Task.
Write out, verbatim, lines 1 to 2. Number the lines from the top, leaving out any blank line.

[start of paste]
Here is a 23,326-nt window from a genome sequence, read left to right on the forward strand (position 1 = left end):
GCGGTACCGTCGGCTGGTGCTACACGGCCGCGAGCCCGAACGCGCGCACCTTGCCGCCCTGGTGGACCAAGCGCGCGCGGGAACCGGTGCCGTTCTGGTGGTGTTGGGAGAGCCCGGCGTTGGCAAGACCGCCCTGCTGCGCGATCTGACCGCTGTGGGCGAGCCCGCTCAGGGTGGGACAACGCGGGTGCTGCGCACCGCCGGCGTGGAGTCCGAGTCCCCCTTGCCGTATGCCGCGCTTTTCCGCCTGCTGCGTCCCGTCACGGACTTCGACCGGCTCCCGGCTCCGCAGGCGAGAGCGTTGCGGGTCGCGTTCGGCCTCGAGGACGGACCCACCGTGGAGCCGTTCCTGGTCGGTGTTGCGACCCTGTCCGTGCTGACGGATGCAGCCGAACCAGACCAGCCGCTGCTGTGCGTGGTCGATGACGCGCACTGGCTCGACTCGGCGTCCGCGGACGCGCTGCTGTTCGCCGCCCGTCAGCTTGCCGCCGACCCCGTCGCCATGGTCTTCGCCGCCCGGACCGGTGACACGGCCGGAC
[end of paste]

Here is a 23,326-nt window from a genome sequence, read left to right on the forward strand (position 1 = left end):
GCGGTACCGTCGGCTGGTGCTACACGGCCGCGAGCCCGAACGCGCGCACCTTGCCGCCCTGGTGGACCAAGCGCGCGCGGGAACCGGTGCCGTTCTGGTGGTGTTGGGAGAGCCCGGCGTTGGCAAGACCGCCCTGCTGCGCGATCTGACCGCTGTGGGCGAGCCCGCTCAGGGTGGGACAACGCGGGTGCTGCGCACCGCCGGCGTGGAGTCCGAGTCCCCCTTGCCGTATGCCGCGCTTTTCCGCCTGCTGCGTCCCGTCACGGACTTCGACCGGCTCCCGGCTCCGCAGGCGAGAGCGTTGCGGGTCGCGTTCGGCCTCGAGGACGGACCCACCGTGGAGCCGTTCCTGGTCGGTGTTGCGACCCTGTCCGTGCTGACGGATGCAGCCGAACCAGACCAGCCGCTGCTGTGCGTGGTCGATGACGCGCACTGGCTCGACTCGGCGTCCGCGGACGCGCTGCTGTTCGCCGCCCGTCAGCTTGCCGCCGACCCCGTCGCCATGGTCTTCGCCGCCCGGACCGGTGACACGGCCGGAC